|Year : 2012 | Volume
| Issue : 3 | Page : 340-344
Reversal of reserpine-induced orofacial dyskinesia and catalepsy by Nardostachys jatamansi
Rupali A Patil1, Yogesh A Hiray1, Sanjay B Kasture2
1 Department of Pharmacology, MGV's Pharmacy College, Nashik, Maharashtra, India
2 Department of Pharmacology, Pinnacle Biomedical Research Institute, Bhopal, Madhya Pradesh, India
|Date of Submission||21-Jun-2011|
|Date of Decision||07-Jan-2012|
|Date of Acceptance||28-Feb-2012|
|Date of Web Publication||17-May-2012|
Rupali A Patil
Department of Pharmacology, MGV's Pharmacy College, Nashik, Maharashtra
Source of Support: None, Conflict of Interest: None
Context: Reserpine-induced orofacial dyskinesia is an animal model of tardive dyskinesia which may be associated with neurodegeneration and free radical damage.
Aim: The aim was to assess the neuroprotective potential and in vivo antioxidant status of alcoholic extract of roots and rhizomes of Nardostachys jatamansi (ANJ) and its triterpenes (TNJ) in reserpine-induced orofacial dyskinesia.
Materials and Methods: In the present study, repeated treatment with reserpine (1.0 mg/kg) on each other day for a period of 5 days (days 1, 3, and 5) significantly induced vacuous chewing movements (VCMs) and tongue protrusions (TPs) in rats. The effect on reserpine-induced catalepsy was also studied. The effect of ANJ and TNJ on levels of superoxide dismutase (SOD), catalase (CAT), and glutathione reductase (GSH) and inhibition of lipid peroxidation (LPO) in the forebrain region was assessed.
Statistical Analysis: All observations were expressed as mean ± SEM. Statistical analysis was performed by the one-way ANOVA followed by Dunnett's test. P<0.05 was regarded as statistically significant.
Results: At the end of the treatment schedule, ANJ and TNJ significantly inhibited reserpine-induced VCM, TP, and catalepsy, and significantly increased the locomotion and rearing in the open-field test. Treatment with ANJ and TNJ exhibited significant elevation in the levels of superoxide dismutase (SOD), catalase (CAT), and glutathione reductase (GSH) and inhibition of lipid peroxidation (LPO) in forebrain region compared to the reserpine treated group.
Conclusions: The study concludes that ANJ and TNJ significantly protected animals against reserpine-induced orofacial dyskinesia as well as catalepsy suggesting its potential value in the treatment of neuroleptic-induced orofacial dyskinesia and Parkinson's disease.
Keywords: Nardostachys jatamansi , oxidative stress, reserpine
|How to cite this article:|
Patil RA, Hiray YA, Kasture SB. Reversal of reserpine-induced orofacial dyskinesia and catalepsy by Nardostachys jatamansi. Indian J Pharmacol 2012;44:340-4
|How to cite this URL:|
Patil RA, Hiray YA, Kasture SB. Reversal of reserpine-induced orofacial dyskinesia and catalepsy by Nardostachys jatamansi. Indian J Pharmacol [serial online] 2012 [cited 2021 Sep 22];44:340-4. Available from: https://www.ijp-online.com/text.asp?2012/44/3/340/96307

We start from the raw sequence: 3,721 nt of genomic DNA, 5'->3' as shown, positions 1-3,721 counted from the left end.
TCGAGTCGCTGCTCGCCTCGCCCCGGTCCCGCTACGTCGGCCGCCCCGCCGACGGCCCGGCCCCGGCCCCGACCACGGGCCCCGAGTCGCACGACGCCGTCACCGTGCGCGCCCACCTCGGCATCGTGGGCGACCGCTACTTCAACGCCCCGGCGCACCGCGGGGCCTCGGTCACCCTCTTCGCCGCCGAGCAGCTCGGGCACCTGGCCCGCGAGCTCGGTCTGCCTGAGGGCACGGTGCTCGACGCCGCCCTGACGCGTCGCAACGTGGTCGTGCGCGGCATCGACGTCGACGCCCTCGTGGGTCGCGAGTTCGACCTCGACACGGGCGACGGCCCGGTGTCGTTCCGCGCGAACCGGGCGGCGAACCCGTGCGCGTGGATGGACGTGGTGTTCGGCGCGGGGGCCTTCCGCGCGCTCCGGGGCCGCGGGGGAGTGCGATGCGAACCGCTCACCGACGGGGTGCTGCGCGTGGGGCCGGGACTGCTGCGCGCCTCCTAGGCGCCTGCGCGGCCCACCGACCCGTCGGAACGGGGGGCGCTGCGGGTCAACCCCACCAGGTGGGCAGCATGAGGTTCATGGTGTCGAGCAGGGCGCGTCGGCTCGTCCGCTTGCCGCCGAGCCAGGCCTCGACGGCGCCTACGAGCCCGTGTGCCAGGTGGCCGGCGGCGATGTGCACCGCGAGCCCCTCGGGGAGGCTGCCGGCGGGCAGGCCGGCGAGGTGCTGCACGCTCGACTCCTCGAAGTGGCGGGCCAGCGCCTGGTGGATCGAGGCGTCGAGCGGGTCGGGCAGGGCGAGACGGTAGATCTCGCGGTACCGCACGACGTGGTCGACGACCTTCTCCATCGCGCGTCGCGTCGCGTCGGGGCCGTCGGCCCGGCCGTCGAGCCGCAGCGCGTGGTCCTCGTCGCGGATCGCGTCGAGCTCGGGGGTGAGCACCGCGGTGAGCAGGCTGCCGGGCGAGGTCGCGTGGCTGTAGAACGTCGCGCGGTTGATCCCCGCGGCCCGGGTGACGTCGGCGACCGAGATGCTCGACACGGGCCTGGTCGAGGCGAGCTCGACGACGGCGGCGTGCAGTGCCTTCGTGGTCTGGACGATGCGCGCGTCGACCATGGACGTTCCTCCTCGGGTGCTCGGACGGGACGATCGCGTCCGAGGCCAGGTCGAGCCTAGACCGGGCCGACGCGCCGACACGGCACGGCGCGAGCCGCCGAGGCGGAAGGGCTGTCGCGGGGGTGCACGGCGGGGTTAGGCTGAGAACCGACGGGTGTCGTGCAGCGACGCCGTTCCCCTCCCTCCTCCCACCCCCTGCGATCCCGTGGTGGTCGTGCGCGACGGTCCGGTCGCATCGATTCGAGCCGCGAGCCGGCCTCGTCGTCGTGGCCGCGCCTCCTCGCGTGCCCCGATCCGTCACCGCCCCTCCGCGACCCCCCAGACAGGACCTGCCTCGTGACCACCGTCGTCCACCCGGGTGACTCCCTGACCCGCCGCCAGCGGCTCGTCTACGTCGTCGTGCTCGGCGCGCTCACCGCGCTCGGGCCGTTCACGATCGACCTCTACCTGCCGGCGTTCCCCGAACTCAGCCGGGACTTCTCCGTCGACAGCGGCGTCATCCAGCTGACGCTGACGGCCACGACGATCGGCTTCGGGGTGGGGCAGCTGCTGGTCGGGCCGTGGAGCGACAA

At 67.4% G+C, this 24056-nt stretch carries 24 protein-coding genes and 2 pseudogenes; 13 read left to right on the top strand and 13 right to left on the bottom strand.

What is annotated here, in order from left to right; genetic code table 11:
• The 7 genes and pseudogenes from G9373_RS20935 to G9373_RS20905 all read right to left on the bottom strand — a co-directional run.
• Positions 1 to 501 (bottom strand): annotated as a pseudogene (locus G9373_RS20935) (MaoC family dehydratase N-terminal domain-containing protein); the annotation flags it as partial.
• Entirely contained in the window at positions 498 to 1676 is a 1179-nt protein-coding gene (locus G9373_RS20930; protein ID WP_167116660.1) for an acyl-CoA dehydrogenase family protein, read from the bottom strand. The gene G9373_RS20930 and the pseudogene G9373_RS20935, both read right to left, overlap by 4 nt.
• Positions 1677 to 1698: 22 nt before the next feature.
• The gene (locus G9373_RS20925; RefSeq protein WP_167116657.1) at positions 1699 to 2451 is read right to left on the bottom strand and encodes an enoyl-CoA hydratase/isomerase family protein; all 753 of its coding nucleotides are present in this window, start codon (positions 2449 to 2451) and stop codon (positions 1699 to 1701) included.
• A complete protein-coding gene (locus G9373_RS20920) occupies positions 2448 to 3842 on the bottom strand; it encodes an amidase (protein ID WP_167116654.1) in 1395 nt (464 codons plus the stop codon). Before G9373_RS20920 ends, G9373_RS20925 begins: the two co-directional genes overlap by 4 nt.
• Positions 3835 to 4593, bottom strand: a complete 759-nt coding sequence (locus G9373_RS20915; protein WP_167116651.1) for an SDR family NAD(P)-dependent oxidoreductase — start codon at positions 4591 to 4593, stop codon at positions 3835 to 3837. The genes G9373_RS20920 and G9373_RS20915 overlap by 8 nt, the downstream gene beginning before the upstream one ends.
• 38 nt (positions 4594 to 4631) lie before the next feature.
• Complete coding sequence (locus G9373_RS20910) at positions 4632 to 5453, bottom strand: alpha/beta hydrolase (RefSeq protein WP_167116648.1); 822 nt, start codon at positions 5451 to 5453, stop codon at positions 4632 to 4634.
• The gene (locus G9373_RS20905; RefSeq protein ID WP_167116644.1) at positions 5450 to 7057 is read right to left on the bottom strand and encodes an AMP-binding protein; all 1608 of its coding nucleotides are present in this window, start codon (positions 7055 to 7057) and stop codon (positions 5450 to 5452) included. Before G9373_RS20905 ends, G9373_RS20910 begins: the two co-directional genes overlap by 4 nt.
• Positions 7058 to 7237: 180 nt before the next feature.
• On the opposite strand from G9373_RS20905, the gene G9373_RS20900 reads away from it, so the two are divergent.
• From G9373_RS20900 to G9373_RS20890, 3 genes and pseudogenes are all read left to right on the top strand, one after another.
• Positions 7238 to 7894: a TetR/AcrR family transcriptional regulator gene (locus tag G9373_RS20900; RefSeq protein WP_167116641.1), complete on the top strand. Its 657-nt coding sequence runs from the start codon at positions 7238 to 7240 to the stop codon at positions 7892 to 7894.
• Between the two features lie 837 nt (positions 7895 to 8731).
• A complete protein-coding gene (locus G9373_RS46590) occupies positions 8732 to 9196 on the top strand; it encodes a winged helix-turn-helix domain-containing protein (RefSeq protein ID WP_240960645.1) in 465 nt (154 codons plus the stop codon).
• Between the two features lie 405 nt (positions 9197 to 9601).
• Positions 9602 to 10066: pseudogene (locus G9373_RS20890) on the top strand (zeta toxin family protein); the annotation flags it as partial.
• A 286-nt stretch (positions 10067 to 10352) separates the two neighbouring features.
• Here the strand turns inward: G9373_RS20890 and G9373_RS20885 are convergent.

| » Introduction|| |
Increased oxidative stress with cumulative free radical damage is a well-known feature of the aging brain.  It is proposed that tardive dyskinesia may be due to a neurotoxic effect of the free radical byproducts from catecholamine metabolism in the basal ganglia.  The neuroleptic drugs by blocking dopamine receptors cause secondary increase in turnover and metabolism of dopamine, which may lead to increased formation of dopamine quinones as well as of hydrogen peroxide through the activity of monoamine oxidase.  In support of this "free radical hypothesis," studies have shown that neuroleptic drugs induce oxidative stress and cell death.  According to some clinical studies, levels of lipid peroxidation byproducts in blood or cerebrospinal fluid of tardive dyskinesia patients are increased compared to those in nontardive dyskinesia patients.  Increased lipid peroxidation in substantia nigra has been reported in Parkinson's disease also. 
Parkinson's disease (PD) is a serious neurological disorder accompanied by specific loss of the nigro-striatal dopamine neurons leading to extrapyramidal motor symptoms. The parkinsonian symptoms can be induced in animals by agents that block striatal dopamine D 2 receptors (e.g., haloperidol) or cause dopamine deficiency (e.g., reserpine and 6-OHDA).  Reserpine (RE) is known to be associated with the development of tardive dyskinesia  and Parkinson's disease.  Neisweinder et al.  suggested that RE-induced orofacial dyskinesia may provide an animal model of tardive dyskinesia. Rats treated with this monoamine-depleting agent develop orofacial dyskinesia characterized by tongue protrusion, twitching of the facial musculature, and vacuous chewing movements. 
Antidepressant potential of Nardostachys jatamansi DC has been described. , We have evaluated here the effect of the ethanolic extract of Nardostachys jatamansi and terpenes isolated from its alcoholic extract on reserpine-induced oral dyskinesia, catalepsy, and hypolocomotion. We also investigated its effect on biochemical parameters such as SOD, CAT, GSH, and LPO in the forebrain region to correlate the behavioral pattern with the biochemical changes.
| » Materials and Methods|| |